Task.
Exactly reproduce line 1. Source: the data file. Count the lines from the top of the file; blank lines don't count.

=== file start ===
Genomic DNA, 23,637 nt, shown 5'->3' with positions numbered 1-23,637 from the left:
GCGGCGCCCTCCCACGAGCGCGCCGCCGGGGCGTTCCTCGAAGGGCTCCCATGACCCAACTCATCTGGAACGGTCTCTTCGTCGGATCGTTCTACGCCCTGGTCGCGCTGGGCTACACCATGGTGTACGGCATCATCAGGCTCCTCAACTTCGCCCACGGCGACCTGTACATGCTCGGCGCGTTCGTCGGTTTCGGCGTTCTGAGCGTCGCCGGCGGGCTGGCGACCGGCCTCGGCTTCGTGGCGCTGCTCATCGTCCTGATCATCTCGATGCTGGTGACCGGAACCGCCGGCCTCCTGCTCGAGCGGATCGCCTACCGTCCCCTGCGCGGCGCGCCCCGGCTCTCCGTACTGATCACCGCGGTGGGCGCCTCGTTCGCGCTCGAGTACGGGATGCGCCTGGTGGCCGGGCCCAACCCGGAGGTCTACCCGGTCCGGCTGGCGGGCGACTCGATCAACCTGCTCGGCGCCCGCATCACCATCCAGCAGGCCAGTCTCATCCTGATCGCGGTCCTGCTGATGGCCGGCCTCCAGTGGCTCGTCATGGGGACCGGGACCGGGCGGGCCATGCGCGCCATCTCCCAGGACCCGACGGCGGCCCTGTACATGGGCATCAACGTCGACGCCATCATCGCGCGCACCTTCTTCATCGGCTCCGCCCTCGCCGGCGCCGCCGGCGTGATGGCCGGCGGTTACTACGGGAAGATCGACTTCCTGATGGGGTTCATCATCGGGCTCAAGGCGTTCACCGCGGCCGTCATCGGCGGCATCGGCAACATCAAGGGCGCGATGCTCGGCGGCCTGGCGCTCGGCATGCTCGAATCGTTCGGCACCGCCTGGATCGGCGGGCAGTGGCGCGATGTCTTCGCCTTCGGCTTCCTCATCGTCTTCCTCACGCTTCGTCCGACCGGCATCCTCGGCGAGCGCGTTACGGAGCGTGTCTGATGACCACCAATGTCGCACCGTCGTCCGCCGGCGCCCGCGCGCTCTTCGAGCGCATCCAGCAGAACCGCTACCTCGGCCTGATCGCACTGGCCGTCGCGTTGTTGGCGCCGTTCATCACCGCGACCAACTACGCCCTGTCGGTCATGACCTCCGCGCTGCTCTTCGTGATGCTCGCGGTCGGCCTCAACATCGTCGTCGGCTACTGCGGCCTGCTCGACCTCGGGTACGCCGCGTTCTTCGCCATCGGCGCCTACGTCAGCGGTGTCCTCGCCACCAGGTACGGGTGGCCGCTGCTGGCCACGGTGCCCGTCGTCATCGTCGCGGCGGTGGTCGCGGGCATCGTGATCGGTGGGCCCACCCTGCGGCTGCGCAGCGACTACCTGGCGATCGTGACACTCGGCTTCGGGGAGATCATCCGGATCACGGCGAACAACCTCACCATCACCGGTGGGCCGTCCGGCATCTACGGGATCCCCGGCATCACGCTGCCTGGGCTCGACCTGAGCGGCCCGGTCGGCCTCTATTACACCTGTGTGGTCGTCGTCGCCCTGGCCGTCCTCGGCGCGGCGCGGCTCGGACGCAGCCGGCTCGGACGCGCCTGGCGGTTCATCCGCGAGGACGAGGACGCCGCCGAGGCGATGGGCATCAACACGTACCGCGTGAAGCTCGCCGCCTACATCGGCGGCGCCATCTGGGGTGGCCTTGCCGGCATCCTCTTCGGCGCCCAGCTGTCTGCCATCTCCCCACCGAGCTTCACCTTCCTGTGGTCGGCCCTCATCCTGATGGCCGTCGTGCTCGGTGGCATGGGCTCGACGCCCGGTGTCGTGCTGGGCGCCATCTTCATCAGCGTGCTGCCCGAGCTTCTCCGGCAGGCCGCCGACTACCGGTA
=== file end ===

Genomic DNA, 23,637 nt, shown 5'->3' with positions numbered 1-23,637 from the left: